With the partial sulphur assays you need to be aware of where the 'native' sulphur is reporting. Some methods the 'native' sulphur reports with the sulphide and other methods it reports with the oxidised fraction. So you really need to know the exact method, rather than just being told that the results are 'sulphide' sulphur.

An IR analyser such as Leco machines are the only reliable total methods for both C and S. ICP is OK for S up to about 5% sulphur, but ICP starts to underestimate total S above this for reasons I forget (interference?).

Google returns lots of useful papers and laboratories should provide background material as well. As always, talk to your lab.

Bill Fraser
1 year ago
Bill Fraser 1 year ago

A Ferric leach for sulphide sulphur is also an option.

Ace Levy
1 year ago
Ace Levy 1 year ago

Thanks all for you very helpful replies. A couple of follow-up questions

What LOI temperature would you suggest?
What acid would you use and what (weak) concentration would you recommend?

Your comment regarding different results from different laboratories is relevant - how would you make a standard for carbonate carbon versus organic carbon?

1 year ago
Standartenfurer 1 year ago

Since the carbonate calcines at about 600 deg C, LOI at 550 represents losses not related to carbonate. Typically for cement raw materials the lab uses 950 deg C for LOI that represents all losses, including carbonate.

Victor Bergman
1 year ago
Victor Bergman 1 year ago

Upper limit for S on ICP-OES from typical commercial labs is somewhere between 5 and 10%, depending on exact method, i.e. typically open vessel acid digest. Much higher limits (30%) can be achieved with closed vessel MW digest but you'll get precipitation if Ba, Pb, etc are present as sulphates.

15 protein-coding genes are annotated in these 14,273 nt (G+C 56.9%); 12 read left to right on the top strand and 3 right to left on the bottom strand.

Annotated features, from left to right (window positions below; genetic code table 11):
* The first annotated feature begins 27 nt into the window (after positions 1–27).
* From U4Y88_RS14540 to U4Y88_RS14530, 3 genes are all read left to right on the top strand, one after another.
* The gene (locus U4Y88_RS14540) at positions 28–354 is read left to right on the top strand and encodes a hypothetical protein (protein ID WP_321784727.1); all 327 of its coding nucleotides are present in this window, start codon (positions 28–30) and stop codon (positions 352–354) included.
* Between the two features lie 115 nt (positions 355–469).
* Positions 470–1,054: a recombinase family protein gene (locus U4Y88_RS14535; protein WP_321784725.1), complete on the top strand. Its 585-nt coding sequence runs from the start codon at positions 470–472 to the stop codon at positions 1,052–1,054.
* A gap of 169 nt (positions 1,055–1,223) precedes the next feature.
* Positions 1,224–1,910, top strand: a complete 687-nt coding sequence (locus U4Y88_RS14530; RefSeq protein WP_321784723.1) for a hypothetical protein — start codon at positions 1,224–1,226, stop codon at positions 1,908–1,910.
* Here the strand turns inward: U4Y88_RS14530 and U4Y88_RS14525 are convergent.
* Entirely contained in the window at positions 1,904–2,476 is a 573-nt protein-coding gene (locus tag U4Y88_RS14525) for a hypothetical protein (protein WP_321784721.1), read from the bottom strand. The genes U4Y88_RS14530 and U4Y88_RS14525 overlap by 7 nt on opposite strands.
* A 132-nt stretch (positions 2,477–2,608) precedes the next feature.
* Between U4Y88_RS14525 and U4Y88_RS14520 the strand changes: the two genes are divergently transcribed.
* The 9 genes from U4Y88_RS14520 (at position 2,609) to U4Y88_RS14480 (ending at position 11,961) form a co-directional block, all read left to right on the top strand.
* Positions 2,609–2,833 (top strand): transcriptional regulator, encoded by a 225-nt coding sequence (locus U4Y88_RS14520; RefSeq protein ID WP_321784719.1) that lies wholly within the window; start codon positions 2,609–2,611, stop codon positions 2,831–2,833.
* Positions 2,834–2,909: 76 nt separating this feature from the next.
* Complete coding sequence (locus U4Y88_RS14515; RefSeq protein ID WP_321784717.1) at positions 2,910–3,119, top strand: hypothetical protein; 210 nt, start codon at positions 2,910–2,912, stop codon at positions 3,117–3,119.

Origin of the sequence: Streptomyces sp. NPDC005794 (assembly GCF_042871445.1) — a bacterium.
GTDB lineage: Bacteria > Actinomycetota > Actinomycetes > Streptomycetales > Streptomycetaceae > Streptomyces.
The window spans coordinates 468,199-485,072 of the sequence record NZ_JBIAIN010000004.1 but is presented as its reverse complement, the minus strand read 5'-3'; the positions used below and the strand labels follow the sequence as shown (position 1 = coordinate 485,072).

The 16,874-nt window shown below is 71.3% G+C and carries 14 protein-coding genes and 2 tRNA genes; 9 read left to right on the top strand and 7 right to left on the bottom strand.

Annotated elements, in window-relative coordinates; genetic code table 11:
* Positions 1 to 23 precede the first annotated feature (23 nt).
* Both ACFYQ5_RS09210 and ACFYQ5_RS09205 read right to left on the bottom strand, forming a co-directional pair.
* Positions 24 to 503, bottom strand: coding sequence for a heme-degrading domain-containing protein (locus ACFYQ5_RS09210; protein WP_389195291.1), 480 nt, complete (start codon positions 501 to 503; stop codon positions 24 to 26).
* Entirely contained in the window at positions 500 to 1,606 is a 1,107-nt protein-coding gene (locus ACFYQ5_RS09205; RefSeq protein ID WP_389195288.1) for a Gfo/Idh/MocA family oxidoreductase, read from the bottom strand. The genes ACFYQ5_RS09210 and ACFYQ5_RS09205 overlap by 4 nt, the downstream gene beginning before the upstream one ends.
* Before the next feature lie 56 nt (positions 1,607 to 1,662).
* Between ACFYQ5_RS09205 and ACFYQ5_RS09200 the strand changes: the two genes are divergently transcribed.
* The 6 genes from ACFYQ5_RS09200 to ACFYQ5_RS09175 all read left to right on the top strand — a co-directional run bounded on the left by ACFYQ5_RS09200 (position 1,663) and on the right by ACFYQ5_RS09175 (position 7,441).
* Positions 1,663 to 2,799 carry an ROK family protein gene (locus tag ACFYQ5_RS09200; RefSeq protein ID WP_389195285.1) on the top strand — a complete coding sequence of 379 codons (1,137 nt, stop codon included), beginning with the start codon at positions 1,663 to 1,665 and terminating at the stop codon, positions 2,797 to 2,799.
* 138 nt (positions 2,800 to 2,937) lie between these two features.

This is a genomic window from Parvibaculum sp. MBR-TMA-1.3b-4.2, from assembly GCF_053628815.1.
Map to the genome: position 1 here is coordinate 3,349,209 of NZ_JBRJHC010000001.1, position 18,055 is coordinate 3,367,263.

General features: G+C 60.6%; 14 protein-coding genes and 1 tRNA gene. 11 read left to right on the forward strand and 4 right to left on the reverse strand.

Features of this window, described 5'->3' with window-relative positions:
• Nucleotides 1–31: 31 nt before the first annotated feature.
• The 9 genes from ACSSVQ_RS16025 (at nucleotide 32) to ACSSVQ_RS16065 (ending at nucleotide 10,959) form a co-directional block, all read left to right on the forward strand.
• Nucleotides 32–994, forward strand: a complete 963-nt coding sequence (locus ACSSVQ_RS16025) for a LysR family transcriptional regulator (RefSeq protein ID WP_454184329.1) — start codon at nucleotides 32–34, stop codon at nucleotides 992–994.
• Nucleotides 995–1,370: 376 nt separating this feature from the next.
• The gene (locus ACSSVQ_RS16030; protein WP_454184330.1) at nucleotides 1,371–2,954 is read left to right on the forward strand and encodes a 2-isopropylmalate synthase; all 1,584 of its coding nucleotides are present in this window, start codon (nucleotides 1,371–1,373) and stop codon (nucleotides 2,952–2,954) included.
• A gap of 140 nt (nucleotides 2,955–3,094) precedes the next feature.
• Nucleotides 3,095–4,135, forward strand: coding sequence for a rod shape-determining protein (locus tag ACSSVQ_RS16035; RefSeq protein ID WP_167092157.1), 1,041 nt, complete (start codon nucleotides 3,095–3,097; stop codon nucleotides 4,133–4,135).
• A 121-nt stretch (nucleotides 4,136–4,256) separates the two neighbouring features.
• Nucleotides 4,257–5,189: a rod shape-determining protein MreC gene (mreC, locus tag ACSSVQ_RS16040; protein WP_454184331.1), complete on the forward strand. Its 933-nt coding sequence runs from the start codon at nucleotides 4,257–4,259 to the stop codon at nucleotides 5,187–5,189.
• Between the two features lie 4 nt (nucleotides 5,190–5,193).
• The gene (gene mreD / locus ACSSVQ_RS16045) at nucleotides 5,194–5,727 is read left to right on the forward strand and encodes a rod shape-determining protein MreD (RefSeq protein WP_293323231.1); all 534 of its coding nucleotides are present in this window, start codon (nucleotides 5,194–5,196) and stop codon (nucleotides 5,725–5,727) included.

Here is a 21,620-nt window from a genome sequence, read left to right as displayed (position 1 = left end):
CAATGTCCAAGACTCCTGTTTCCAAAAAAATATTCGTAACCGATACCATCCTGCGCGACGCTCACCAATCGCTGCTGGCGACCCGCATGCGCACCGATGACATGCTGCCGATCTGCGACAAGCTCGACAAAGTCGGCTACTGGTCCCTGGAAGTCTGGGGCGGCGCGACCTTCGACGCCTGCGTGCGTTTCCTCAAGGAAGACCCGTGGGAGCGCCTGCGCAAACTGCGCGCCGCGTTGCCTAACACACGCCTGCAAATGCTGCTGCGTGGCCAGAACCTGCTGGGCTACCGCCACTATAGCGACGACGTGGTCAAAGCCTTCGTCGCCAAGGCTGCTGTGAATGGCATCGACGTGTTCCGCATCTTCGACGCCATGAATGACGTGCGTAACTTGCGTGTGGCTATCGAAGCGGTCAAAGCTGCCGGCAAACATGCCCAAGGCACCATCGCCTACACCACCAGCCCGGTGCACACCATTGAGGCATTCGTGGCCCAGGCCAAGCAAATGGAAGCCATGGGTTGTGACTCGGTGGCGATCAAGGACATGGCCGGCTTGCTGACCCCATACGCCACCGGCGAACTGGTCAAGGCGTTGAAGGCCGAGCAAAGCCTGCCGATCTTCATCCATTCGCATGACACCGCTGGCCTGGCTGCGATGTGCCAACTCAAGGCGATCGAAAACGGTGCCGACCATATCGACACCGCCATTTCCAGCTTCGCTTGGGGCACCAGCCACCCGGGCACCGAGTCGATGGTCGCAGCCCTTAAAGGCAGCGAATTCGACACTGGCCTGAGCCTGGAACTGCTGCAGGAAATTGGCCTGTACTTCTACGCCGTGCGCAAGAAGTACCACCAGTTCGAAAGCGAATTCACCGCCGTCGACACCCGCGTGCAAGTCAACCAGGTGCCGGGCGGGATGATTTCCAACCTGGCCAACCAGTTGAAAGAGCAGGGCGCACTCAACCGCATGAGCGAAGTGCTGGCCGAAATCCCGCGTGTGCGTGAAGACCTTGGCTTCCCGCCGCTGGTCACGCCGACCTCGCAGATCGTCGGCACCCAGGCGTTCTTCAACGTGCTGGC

The major reason why the QC is hideous is because the sample weights for the combustion IR instruments (especially LECO), are so tiny, i.e. <0.1g for material with typical p80 of 75um. The higher the value of S or C, the lower the sample weight. 🙁

For the digest hit the sample with 50% HCl in Leco crucible, over several hours at 100 C. Technically this is the non-carbonate carbon. Carbonate is calculated by difference and is prone to error.

If the intention for speciation is resource definition and not exploration, I would suggest the most reliable method would be quantitative mineralogy, through SEM, at least for the sulphide/sulphur mineralisation. This would also give you the specific mineralisation of your arsenic, i.e. tennantite or arsenopyrite and provide critical insights into process flow sheets, etc.

Marshal Meru
1 year ago
Marshal Meru 1 year ago

By reading the various comments I didn't read a mention to the theory and practice of sampling by Pierre GY.

Least of you certainly have heard or read some sampling documents.
Nets about what Pierre GY has done in theory and practise.

This is the only theory recognised on a worldwide basis. In his book you have a way to find a solution to your problem of sampling.

Personally I happened to know and work sixth apierre GY and I can give lectures ent the theory and practise.